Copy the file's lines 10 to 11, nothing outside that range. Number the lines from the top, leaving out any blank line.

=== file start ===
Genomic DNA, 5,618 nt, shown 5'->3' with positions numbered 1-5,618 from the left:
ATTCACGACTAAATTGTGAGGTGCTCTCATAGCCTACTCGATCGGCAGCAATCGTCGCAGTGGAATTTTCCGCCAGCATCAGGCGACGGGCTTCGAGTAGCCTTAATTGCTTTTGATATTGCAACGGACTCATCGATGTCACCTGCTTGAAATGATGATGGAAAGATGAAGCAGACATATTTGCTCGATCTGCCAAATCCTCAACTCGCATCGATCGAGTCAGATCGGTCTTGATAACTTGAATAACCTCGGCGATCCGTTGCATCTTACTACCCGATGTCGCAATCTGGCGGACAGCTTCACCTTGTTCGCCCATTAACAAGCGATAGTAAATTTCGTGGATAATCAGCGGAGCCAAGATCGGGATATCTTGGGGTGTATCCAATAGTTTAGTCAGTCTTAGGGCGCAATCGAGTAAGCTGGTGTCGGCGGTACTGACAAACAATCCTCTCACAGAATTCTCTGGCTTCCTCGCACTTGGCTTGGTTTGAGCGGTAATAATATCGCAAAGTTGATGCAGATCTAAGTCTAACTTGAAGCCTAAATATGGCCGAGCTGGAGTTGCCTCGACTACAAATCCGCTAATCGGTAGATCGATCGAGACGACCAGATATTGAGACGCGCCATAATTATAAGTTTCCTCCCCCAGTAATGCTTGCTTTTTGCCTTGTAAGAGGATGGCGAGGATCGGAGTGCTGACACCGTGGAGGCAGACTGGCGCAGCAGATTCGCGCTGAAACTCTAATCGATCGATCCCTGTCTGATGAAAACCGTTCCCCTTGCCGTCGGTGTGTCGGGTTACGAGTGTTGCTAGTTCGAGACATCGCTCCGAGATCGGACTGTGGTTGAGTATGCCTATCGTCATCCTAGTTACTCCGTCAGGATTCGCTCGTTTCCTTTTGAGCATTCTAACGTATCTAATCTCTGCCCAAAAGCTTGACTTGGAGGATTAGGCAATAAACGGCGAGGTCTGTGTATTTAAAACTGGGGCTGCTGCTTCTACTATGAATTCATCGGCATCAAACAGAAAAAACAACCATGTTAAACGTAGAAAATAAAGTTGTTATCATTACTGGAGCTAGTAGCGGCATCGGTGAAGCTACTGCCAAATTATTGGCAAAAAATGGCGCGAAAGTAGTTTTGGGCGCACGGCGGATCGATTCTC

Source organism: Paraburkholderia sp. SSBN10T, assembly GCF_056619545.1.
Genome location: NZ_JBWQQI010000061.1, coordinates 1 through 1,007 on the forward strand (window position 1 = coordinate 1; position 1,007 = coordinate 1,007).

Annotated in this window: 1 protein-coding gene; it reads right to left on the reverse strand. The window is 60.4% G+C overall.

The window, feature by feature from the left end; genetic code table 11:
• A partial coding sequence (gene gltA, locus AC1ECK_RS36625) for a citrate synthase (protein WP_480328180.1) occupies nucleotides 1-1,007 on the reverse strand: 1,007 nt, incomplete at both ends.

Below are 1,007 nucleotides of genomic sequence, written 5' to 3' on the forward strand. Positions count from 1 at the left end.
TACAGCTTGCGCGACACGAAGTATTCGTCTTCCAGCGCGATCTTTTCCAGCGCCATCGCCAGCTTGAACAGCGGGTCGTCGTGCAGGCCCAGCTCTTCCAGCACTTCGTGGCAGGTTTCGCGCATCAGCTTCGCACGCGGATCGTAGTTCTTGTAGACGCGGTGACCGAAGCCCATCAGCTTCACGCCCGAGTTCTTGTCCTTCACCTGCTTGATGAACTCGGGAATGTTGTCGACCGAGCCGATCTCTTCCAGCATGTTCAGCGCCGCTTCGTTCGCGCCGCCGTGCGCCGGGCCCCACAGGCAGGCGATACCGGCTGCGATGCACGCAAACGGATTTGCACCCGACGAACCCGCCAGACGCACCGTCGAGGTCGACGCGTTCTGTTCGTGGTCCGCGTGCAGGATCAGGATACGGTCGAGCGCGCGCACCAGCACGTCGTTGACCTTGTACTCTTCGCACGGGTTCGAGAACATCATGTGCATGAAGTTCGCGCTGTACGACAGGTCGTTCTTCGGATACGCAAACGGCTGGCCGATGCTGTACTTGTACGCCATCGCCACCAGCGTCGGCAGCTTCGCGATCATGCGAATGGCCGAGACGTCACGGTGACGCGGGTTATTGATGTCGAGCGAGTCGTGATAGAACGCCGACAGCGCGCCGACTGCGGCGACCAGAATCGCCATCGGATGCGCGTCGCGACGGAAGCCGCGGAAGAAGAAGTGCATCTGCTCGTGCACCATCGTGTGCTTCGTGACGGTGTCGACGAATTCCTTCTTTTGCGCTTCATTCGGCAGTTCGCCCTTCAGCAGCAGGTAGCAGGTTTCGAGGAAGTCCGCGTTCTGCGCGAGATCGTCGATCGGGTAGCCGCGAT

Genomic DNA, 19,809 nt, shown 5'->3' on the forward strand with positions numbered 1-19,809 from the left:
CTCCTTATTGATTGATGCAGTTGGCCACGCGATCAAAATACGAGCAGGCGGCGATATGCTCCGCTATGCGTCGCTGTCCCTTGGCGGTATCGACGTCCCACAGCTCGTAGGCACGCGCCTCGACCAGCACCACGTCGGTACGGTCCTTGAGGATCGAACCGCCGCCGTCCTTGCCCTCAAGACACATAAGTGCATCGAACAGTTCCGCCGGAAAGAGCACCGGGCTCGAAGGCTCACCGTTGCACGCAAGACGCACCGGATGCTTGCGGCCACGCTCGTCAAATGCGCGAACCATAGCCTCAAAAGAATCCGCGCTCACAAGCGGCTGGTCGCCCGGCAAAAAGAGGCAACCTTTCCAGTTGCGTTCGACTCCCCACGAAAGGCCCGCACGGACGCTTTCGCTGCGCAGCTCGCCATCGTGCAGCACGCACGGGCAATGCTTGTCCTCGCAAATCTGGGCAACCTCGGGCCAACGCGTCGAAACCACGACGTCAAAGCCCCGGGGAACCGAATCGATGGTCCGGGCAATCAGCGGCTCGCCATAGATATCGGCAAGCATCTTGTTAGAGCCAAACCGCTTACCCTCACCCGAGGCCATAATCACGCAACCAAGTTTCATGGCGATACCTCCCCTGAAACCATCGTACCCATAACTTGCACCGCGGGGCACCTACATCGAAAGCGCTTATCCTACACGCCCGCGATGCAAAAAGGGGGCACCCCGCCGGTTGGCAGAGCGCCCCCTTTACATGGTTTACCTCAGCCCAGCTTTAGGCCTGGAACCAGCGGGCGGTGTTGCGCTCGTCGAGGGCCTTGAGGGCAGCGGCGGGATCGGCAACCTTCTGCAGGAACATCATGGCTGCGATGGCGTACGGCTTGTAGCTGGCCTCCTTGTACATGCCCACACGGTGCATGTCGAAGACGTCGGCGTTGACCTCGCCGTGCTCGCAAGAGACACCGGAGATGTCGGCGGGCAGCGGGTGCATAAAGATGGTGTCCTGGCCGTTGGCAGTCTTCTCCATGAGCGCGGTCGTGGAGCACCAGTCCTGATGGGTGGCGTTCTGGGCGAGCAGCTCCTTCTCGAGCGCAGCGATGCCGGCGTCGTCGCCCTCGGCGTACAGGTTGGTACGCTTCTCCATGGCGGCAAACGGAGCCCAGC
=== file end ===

Genomic DNA, 19,809 nt, shown 5'->3' on the forward strand with positions numbered 1-19,809 from the left:
CTCCTTATTGATTGATGCAGTTGGCCACGCGATCAAAATACGAGCAGGCGGCGATATGCTCCGCTATGCGTCGCTGTCCCTTGGCGGTATCGACGTCCCACAGCTCGTAGGCACGCGCCTCGACCAGCACCACGTCGGTACGGTCCTTGAGGATCGAACCGCCGCCGTCCTTGCCCTCAAGACACATAAGTGCATCGAACAGTTCCGCCGGAAAGAGCACCGGGCTCGAAGGCTCACCGTTGCACGCAAGACGCACCGGATGCTTGCGGCCACGCTCGTCAAATGCGCGAACCATAGCCTCAAAAGAATCCGCGCTCACAAGCGGCTGGTCGCCCGGCAAAAAGAGGCAACCTTTCCAGTTGCGTTCGACTCCCCACGAAAGGCCCGCACGGACGCTTTCGCTGCGCAGCTCGCCATCGTGCAGCACGCACGGGCAATGCTTGTCCTCGCAAATCTGGGCAACCTCGGGCCAACGCGTCGAAACCACGACGTCAAAGCCCCGGGGAACCGAATCGATGGTCCGGGCAATCAGCGGCTCGCCATAGATATCGGCAAGCATCTTGTTAGAGCCAAACCGCTTACCCTCACCCGAGGCCATAATCACGCAACCAAGTTTCATGGCGATACCTCCCCTGAAACCATCGTACCCATAACTTGCACCGCGGGGCACCTACATCGAAAGCGCTTATCCTACACGCCCGCGATGCAAAAAGGGGGCACCCCGCCGGTTGGCAGAGCGCCCCCTTTACATGGTTTACCTCAGCCCAGCTTTAGGCCTGGAACCAGCGGGCGGTGTTGCGCTCGTCGAGGGCCTTGAGGGCAGCGGCGGGATCGGCAACCTTCTGCAGGAACATCATGGCTGCGATGGCGTACGGCTTGTAGCTGGCCTCCTTGTACATGCCCACACGGTGCATGTCGAAGACGTCGGCGTTGACCTCGCCGTGCTCGCAAGAGACACCGGAGATGTCGGCGGGCAGCGGGTGCATAAAGATGGTGTCCTGGCCGTTGGCAGTCTTCTCCATGAGCGCGGTCGTGGAGCACCAGTCCTGATGGGTGGCGTTCTGGGCGAGCAGCTCCTTCTCGAGCGCAGCGATGCCGGCGTCGTCGCCCTCGGCGTACAGGTTGGTACGCTTCTCCATGGCGGCAAACGGAGCCCAGC